This book will remain on my favorites shelf for years to come.

Interested in this book?  Click here to buy it on Amazon or find it at your local bookstore!

The Princess Diarist

Synopsis: (as told by the back of the book)

When Carrie Fisher recently discovered the journals she had kept during the filming of the first Star Wars movie, she was astonished to see what they had preserved – plaintive love poems, unbridled musings with youthful naivete, and a vulnerability that she barely recognized.  Today her fame as an author, actress, and pop-culture icon is indisputable, but in 1976, Carrie Fisher was just a teenager with an all-consuming crush on her costar.

With these excerpts from her handwritten notebooks, The Princess Diarist is Fisher’s intimate and revealing recollection of what happened on one of the most famous film sets of all time – and what developed behind the scenes.  And today, as she reprises her most iconic role for the latest Star Wars trilogy, Fisher also ponders the joys and insanity of celebrity as well as the absurdity of a life spawned by Hollywood royalty whose lofty status has ultimately been surpassed by her own outer-space royalty.  Laugh-out loud hilarious and endlessly quotable, The Princess Diarist brims with the candor and introspection of a diary while offering shrewd insight into the type of stardom that few will ever experience.

Morgan’s thoughts:

This was my first adventure into Carrie Fisher’s writing and, my god, I enjoyed it.  I love Star Wars – my parents introduced me and my younger brother to this series at a young age and we quickly took of on our own with the obsession.  When we’d go on vacation, we’d bring our box set with us and watch 2 of the movies a day every day, starting again at the beginning each time we reached the end.  So it was my love of Star Wars that brought me to this piece.

But I left it with a love of the writer herself.  Carrie Fisher’s voice is captivating.  She details from her perspective in 2016 the experience of booking and creating this role with the perfect amount of snark and reverence.  She knows how much Princess Leia means to so many people out there but does not shy away from any of the realities of the set of the first Star Wars.  She does not shy away from detailing the trials her mother, Debbie Reynolds, faced after her initial stardom faded.  She does not shy away from telling her experience of her affair with Harrison Ford.  She describes her naive, 19 year old self with such confidence, it seems impossible that she could ever have been so shy or insecure – which is why the diary entries are the perfect complement to the memories.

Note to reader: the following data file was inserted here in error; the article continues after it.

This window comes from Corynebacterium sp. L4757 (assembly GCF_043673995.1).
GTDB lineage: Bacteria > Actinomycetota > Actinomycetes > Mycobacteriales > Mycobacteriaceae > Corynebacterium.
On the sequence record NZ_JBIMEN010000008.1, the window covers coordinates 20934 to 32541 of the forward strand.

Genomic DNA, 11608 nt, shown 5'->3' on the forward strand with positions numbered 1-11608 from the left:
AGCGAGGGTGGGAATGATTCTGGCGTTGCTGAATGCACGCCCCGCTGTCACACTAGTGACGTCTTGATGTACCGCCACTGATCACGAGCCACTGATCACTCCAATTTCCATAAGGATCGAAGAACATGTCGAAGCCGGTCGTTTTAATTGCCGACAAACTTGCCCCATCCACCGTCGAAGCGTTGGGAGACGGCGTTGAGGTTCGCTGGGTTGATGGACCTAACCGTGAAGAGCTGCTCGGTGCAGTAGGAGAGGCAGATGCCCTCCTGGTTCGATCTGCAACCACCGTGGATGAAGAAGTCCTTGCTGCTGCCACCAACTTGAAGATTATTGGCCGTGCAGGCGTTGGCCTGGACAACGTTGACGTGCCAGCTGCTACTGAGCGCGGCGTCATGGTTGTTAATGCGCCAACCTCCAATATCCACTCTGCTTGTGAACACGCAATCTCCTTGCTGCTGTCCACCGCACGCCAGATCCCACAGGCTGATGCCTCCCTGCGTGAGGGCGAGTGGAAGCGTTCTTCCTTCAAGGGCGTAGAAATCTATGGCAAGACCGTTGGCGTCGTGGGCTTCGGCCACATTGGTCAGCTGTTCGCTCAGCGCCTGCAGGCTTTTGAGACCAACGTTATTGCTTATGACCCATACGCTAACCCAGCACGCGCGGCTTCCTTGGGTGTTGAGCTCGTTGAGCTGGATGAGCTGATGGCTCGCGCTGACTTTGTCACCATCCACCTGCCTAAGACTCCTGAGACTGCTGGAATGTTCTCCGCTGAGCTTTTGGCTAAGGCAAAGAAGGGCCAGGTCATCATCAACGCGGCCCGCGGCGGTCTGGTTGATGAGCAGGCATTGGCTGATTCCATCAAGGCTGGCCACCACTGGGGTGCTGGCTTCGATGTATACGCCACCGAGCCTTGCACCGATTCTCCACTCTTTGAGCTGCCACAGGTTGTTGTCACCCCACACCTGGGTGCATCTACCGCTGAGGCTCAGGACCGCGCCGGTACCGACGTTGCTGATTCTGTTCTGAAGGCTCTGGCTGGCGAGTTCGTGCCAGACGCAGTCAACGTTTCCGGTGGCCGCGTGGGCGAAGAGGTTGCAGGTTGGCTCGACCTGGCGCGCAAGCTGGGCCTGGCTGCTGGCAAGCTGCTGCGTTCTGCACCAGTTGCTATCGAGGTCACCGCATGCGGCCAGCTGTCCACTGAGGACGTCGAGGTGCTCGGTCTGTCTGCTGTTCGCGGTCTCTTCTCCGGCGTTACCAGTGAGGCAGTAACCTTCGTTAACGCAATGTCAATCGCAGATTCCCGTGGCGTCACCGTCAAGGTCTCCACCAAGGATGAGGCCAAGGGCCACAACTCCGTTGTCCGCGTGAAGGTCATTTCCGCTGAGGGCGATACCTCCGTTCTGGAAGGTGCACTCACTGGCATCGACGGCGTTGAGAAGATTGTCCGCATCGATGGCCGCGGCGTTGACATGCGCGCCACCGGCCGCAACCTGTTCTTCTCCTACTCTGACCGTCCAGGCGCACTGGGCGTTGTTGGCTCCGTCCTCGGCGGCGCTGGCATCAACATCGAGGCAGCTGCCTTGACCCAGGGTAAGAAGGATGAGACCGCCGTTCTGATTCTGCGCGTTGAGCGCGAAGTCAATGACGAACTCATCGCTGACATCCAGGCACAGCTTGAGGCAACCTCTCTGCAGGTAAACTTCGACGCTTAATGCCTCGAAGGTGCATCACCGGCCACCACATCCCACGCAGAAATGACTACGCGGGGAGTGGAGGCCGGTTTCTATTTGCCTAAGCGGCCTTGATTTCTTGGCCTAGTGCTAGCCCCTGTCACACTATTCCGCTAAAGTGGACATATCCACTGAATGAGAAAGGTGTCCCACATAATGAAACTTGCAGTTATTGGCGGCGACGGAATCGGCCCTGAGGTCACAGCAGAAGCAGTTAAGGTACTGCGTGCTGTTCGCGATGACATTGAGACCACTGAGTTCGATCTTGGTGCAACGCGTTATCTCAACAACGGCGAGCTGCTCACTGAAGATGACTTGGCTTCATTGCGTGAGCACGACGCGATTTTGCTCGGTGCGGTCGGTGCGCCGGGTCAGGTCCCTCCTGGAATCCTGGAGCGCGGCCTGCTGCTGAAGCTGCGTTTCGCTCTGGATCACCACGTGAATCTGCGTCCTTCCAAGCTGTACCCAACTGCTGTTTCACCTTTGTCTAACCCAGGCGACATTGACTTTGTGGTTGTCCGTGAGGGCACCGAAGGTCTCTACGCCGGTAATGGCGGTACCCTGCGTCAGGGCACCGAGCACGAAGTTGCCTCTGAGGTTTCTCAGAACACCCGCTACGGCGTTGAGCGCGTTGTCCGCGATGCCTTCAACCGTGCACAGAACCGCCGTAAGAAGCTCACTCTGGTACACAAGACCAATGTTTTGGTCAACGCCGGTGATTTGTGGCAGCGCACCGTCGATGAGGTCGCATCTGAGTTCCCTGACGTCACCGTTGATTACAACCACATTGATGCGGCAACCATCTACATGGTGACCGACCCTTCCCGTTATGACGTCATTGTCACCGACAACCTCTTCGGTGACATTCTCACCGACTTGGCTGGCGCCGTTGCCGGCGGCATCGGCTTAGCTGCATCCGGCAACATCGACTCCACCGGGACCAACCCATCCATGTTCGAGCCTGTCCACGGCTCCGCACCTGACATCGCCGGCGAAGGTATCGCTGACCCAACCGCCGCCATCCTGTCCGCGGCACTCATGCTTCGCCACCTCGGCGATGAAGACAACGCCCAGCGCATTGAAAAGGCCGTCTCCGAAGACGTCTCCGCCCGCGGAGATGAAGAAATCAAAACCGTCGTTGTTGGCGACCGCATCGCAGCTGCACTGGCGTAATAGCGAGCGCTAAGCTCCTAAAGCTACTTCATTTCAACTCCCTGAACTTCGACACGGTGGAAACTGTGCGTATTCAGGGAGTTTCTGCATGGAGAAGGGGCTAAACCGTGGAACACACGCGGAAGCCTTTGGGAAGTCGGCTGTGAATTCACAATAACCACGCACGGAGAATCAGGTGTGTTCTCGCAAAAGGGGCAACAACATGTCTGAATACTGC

These diary entries are easily some of the best writing I’ve ever experienced.  I’ve reread that section three times since finishing the book last week.  They are a blend of verse and prose – the poetry slipping seamlessly into the journal entries which start to sound like poetry themselves.  They are honest in both content and style.  I’ve never experienced writing that so perfectly encapsulated vulnerability.

Neither section of this book could exist so successfully without the other.  I would highly recommend this for anyone looking for a laugh, a walk down memory lane (if you’re a Star Wars fan), or an experience of a 19 year old girl in a new world where she knows no one.

Interested in this book?  Click here to buy it on Amazon or find it at your local bookstore!